I've made a script (that is basically a patch to pip's prepare_files(), but I didn't want to patch pip, I can't control pip everywhere I use it for example) - available at https://github.com/dracos/check-pip-dependencies - that notes multiple dependency requests for the same package and outputs a list of conflicts, that you can then manually resolve using the methods suggested above.

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benoitbryon Sep 24, 2013

This ticket looks like #174.

benoitbryon commented Sep 24, 2013

This ticket looks like #174.

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The pydata people at continuum analytics have built a packaging toolchain
more suited to scientific packaging (That's good, it can get funky).
Facing the same issues, they've implemented a dependency resolver using a SAT solver,
see here. The paper mentioned there is readable and they've open sourced the wrapper package
around the (open as well) SAT solver engine.

Basically, it's all there.

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y-p commented Dec 19, 2013

The pydata people at continuum analytics have built a packaging toolchain
more suited to scientific packaging (That's good, it can get funky).
Facing the same issues, they've implemented a dependency resolver using a SAT solver,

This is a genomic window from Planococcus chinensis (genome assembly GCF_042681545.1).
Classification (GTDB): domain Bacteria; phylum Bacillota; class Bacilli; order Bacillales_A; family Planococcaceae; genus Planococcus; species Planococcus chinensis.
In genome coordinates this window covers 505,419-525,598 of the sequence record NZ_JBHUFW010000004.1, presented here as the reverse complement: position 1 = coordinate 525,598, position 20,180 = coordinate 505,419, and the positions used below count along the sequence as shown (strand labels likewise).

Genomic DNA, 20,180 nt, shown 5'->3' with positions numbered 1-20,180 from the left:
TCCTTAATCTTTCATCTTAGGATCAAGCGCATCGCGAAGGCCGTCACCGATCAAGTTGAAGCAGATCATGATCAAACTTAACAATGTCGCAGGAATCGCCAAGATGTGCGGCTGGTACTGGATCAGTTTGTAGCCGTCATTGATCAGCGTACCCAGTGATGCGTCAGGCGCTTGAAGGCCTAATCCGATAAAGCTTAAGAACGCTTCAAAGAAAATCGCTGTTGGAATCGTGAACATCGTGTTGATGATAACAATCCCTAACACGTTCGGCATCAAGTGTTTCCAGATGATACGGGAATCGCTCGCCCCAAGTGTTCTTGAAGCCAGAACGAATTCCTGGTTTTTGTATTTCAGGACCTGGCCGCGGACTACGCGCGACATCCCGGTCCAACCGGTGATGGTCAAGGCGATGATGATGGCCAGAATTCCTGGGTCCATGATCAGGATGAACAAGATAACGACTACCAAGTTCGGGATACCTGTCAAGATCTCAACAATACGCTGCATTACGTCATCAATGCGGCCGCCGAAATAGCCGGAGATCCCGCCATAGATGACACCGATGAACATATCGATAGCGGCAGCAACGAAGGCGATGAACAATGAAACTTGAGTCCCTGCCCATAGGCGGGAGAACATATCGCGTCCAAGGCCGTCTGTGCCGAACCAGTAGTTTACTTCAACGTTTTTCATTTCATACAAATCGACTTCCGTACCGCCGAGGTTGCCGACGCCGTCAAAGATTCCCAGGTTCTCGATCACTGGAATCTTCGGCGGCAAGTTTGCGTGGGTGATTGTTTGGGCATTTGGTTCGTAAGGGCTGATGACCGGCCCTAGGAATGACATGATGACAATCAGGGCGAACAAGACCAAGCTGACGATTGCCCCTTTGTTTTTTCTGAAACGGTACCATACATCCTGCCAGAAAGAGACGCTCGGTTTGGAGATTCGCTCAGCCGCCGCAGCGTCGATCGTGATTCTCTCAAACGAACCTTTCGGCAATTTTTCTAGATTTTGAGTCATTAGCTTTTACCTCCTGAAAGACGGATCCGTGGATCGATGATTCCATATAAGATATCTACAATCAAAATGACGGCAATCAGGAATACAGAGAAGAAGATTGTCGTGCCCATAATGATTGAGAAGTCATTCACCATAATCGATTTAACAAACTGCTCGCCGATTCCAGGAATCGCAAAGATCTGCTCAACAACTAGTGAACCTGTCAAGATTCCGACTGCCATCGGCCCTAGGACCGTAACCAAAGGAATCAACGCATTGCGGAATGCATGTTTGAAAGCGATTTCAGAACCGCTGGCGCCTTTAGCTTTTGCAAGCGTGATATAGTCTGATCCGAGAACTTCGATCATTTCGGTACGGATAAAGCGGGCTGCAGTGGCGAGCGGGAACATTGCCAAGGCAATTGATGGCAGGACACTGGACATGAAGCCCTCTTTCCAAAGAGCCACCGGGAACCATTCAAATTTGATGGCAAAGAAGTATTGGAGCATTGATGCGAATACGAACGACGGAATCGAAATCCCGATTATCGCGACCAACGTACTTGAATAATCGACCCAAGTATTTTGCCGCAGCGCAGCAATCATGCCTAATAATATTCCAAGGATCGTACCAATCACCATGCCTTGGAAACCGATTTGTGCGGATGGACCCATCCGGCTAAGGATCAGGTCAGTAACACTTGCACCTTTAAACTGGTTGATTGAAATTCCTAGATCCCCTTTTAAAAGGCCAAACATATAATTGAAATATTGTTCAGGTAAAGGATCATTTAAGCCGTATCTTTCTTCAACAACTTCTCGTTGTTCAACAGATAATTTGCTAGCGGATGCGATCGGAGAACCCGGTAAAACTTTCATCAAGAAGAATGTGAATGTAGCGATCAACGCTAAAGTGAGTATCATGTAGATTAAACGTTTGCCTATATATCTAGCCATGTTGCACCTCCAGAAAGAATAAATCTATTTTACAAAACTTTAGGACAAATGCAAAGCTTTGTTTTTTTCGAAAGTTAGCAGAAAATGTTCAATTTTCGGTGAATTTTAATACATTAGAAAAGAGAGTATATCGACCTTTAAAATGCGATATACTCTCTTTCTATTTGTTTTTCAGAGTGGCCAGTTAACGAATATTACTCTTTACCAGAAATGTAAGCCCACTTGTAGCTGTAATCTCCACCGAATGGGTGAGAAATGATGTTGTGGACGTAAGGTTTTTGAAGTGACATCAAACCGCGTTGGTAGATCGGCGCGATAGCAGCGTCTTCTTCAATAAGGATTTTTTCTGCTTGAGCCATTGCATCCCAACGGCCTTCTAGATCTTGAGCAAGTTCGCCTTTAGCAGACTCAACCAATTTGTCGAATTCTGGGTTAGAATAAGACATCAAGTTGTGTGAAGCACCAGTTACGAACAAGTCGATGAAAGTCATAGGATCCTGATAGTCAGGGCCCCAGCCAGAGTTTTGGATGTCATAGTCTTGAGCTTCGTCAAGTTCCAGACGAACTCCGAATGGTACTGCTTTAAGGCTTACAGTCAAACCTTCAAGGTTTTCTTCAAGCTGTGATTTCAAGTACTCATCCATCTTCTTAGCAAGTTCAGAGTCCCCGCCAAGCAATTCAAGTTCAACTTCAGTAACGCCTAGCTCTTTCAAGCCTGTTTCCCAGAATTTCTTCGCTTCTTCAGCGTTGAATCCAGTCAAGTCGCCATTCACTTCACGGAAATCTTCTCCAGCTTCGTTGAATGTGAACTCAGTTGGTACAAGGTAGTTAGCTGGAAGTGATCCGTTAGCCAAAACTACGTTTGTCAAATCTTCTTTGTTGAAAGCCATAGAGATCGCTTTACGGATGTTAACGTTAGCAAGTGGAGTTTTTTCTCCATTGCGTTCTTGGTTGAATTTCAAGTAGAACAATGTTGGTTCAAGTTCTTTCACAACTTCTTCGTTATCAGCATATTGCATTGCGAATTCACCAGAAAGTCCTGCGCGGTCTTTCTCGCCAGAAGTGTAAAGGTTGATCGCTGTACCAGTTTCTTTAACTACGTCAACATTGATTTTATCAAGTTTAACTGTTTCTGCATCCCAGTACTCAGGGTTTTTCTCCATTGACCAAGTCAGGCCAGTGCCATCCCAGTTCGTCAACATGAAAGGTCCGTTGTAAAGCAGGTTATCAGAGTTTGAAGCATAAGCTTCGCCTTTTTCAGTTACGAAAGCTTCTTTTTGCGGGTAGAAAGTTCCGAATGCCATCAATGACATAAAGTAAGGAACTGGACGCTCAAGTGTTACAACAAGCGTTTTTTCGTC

see here. The paper mentioned there is readable and they've open sourced the wrapper package
around the (open as well) SAT solver engine.

Basically, it's all there.

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@y-p the only problem with that is that it relies on C code, rather than pure python. I presume that it would notionally be unacceptable to expect that everyone installing pip have a C compiler easily available on their system; thus you would have to provide a compiled pip for every system Python hopes to run on. That is a major ask (anyone compiling and distributing for python arm?).

It might be "all there", but it's in an unusable form for pip's general audience.

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Ivoz commented Feb 18, 2014

@y-p the only problem with that is that it relies on C code, rather than pure python. I presume that it would notionally be unacceptable to expect that everyone installing pip have a C compiler easily available on their system; thus you would have to provide a compiled pip for every system Python hopes to run on. That is a major ask (anyone compiling and distributing for python arm?).

It might be "all there", but it's in an unusable form for pip's general audience.

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merwok Feb 18, 2014

MIT-licensed pure Python: https://github.com/ActiveState/depgraph
(I just know of it, never tested it on the field)

merwok commented Feb 18, 2014